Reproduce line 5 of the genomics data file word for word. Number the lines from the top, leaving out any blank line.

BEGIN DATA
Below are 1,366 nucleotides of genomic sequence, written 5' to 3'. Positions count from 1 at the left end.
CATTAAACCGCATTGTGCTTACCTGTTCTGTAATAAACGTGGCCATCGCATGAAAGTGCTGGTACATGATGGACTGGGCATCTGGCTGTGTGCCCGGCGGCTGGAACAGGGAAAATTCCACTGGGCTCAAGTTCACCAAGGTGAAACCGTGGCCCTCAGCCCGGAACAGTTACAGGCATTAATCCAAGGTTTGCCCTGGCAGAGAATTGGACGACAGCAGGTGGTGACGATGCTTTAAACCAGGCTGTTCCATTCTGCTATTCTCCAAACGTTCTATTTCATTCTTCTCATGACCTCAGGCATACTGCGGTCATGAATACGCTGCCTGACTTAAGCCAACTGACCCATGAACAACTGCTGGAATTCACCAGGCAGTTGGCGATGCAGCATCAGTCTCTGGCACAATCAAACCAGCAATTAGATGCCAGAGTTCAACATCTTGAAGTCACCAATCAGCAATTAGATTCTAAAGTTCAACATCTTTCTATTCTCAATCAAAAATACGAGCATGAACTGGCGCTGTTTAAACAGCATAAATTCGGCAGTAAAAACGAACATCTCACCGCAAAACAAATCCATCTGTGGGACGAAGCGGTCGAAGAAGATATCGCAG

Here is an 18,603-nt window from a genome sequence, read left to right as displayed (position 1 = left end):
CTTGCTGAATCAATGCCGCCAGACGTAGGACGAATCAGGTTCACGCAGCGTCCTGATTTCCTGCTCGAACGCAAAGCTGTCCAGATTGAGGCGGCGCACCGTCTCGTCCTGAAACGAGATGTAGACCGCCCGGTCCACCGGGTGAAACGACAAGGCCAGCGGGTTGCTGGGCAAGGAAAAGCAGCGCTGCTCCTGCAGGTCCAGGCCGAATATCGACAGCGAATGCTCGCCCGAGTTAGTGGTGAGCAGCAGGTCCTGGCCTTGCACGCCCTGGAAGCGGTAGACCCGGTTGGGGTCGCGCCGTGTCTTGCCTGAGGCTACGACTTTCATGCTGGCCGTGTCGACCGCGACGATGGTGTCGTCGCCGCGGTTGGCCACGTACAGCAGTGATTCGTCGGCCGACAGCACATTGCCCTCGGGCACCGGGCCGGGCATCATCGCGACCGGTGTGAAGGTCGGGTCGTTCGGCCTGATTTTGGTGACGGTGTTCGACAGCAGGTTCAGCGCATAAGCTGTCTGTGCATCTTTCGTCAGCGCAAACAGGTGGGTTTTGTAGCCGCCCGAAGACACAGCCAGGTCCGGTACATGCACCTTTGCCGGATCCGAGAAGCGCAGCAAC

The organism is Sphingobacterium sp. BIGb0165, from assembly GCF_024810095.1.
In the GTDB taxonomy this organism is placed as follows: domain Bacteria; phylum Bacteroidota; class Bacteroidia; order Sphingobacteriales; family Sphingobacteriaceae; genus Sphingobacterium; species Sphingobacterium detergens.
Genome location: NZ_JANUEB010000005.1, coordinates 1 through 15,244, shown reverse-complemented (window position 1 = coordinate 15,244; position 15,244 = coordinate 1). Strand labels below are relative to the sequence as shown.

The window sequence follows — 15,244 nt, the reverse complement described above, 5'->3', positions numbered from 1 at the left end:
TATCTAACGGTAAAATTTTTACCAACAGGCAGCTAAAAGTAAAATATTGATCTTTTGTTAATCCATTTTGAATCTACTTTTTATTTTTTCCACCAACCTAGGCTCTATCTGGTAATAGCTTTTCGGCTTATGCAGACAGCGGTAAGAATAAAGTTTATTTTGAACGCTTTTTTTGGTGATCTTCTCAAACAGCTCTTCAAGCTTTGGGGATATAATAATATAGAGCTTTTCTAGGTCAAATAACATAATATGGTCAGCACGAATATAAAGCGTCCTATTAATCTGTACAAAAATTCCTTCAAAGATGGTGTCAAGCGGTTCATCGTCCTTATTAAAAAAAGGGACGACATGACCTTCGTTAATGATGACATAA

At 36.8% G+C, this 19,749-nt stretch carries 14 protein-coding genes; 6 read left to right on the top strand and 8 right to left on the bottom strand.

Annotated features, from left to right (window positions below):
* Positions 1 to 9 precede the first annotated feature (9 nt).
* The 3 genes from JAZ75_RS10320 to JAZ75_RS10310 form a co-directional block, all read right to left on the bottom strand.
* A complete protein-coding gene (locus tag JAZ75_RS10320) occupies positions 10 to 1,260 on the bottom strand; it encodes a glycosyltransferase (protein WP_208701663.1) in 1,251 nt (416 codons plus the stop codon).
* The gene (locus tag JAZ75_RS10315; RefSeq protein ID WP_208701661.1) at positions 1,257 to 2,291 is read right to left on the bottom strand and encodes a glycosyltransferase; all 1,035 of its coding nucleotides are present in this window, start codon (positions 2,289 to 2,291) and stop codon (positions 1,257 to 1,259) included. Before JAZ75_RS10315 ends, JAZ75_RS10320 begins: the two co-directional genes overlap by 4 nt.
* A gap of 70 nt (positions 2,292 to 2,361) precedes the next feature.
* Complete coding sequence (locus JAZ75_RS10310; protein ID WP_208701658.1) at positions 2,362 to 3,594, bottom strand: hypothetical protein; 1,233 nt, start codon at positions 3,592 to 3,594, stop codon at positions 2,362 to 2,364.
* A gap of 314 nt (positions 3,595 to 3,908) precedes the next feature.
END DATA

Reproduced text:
The organism is Sphingobacterium sp. BIGb0165, from assembly GCF_024810095.1.